A surprise move earlier this month took India's two largest bank notes out of circulation, and on Monday scattered "day of rage" protests cropped up in various cities in response to the measure, the BBC reports. Although the ban on the 500- and 1,000-rupee notes was meant to flush out so-called "black money" (stashed cash that hasn't been subject to taxes; India says only 1% of its people paid income taxes in 2013), opposition parties claim the decision was a rash one that's placed citizens in economic upheaval: The two notes made up 86% of the country's in-circulation currency. Former Prime Minister Manmohan Singh calls the ban "monumental mismanagement"; earlier this month, the Guardian compared the move to "the failed experiments of dictatorships."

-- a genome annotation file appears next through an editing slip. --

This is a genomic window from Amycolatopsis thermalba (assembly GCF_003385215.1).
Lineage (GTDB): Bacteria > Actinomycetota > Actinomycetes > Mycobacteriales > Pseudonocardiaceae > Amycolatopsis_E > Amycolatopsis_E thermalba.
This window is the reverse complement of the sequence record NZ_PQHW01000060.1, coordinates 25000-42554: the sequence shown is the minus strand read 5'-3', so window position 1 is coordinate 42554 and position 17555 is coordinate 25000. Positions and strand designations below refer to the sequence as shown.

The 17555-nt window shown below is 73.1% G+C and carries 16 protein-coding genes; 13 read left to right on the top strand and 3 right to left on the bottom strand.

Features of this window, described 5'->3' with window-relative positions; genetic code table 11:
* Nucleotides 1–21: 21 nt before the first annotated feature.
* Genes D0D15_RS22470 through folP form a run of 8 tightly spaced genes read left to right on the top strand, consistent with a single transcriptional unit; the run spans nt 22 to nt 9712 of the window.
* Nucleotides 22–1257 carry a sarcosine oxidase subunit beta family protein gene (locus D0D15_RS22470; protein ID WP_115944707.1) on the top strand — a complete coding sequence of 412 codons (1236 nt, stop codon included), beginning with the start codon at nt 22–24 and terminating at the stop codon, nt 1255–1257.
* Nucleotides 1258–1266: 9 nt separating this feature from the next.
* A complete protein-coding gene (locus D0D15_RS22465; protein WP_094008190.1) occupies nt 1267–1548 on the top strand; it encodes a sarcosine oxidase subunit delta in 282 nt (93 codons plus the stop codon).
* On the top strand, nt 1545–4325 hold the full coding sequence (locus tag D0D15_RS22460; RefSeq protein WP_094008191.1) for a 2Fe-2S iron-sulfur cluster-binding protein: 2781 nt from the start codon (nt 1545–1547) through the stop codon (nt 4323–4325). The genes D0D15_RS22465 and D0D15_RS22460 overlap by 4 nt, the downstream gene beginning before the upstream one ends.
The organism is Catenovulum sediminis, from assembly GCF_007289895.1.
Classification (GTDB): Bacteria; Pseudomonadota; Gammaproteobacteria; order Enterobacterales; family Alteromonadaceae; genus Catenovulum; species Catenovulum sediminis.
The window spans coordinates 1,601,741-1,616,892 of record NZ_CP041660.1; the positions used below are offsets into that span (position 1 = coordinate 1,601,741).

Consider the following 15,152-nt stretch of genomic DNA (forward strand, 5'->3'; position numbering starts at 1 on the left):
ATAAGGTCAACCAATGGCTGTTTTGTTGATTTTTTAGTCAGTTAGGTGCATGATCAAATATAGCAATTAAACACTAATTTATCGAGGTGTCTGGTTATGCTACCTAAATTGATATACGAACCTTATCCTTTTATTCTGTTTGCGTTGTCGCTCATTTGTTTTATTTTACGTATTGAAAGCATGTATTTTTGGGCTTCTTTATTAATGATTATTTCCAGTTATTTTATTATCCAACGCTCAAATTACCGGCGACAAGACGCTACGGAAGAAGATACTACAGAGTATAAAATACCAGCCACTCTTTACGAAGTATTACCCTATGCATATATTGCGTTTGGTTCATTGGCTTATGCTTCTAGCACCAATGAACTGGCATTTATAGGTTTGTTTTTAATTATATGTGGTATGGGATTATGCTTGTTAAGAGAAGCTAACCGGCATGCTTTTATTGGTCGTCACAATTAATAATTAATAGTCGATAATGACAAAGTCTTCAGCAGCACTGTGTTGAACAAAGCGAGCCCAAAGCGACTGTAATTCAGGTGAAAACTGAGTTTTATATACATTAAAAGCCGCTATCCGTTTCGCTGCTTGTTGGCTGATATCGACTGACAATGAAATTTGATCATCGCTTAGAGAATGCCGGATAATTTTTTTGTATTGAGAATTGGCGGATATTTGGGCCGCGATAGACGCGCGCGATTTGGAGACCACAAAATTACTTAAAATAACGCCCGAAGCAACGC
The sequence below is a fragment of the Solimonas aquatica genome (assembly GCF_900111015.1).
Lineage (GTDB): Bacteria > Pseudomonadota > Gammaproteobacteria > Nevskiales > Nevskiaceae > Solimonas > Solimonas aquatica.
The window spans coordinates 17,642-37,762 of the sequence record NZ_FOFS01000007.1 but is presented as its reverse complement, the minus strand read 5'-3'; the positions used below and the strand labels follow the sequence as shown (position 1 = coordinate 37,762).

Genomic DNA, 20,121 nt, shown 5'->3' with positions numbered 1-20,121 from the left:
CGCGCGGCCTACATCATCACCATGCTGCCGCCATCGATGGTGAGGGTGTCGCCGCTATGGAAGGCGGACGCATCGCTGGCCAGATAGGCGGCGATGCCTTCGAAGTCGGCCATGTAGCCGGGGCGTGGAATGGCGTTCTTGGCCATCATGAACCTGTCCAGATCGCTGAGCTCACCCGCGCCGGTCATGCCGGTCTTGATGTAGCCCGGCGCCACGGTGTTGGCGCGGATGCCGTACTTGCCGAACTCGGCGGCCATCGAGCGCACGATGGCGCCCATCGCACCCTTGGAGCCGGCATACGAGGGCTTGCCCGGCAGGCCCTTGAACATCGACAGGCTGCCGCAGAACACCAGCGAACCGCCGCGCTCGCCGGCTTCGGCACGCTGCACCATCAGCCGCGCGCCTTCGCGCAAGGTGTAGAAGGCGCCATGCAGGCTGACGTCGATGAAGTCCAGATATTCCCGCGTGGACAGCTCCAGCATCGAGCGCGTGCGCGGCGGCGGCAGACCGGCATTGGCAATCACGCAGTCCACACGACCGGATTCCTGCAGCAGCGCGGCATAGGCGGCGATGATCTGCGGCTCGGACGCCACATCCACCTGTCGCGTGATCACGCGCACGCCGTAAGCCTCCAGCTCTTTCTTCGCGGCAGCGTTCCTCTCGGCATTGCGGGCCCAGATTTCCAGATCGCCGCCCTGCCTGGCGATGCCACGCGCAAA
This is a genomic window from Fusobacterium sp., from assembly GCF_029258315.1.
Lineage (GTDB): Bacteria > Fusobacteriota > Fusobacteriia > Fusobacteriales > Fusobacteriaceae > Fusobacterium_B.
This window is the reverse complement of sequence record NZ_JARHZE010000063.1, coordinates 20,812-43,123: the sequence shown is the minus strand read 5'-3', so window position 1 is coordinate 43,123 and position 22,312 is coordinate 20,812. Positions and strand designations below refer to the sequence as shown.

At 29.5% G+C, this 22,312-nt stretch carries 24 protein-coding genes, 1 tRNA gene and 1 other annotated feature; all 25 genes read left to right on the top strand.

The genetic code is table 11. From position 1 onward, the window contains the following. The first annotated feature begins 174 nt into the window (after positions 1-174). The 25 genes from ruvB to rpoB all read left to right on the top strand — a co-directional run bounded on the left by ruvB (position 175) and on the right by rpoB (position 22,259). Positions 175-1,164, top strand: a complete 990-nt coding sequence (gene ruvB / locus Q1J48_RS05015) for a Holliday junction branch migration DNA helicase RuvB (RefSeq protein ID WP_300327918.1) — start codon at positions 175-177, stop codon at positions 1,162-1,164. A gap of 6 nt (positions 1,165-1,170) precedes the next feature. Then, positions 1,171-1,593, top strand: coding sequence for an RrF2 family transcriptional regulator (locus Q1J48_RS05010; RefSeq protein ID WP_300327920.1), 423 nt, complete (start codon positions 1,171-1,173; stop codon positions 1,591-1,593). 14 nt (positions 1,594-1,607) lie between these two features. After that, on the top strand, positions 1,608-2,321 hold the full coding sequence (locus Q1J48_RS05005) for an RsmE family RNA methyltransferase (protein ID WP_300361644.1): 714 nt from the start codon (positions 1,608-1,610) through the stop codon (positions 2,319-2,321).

Demonetization protests have taken place in Lucknow, Kolkata (with a reported 25,000 in attendance), and Bangalore, with the states of Kerala and Tripura experiencing a disruption of "normal life" that has brought things in some areas to a "standstill," the Indian Express reports. People's attempts to get their hands on legal currency have been described as "chaotic," per the BBC, with banks and ATMs running out of money. (This BBC article clearly explains the limits on exchanging and depositing 500- and 1,000-rupee notes, and the tax implications.) PM Narendra Modi says people should get used to non-cash ways of paying, though Deutsche Welle reports many poor people in India don't have bank accounts and are struggling to find ways to pay for food and other necessities.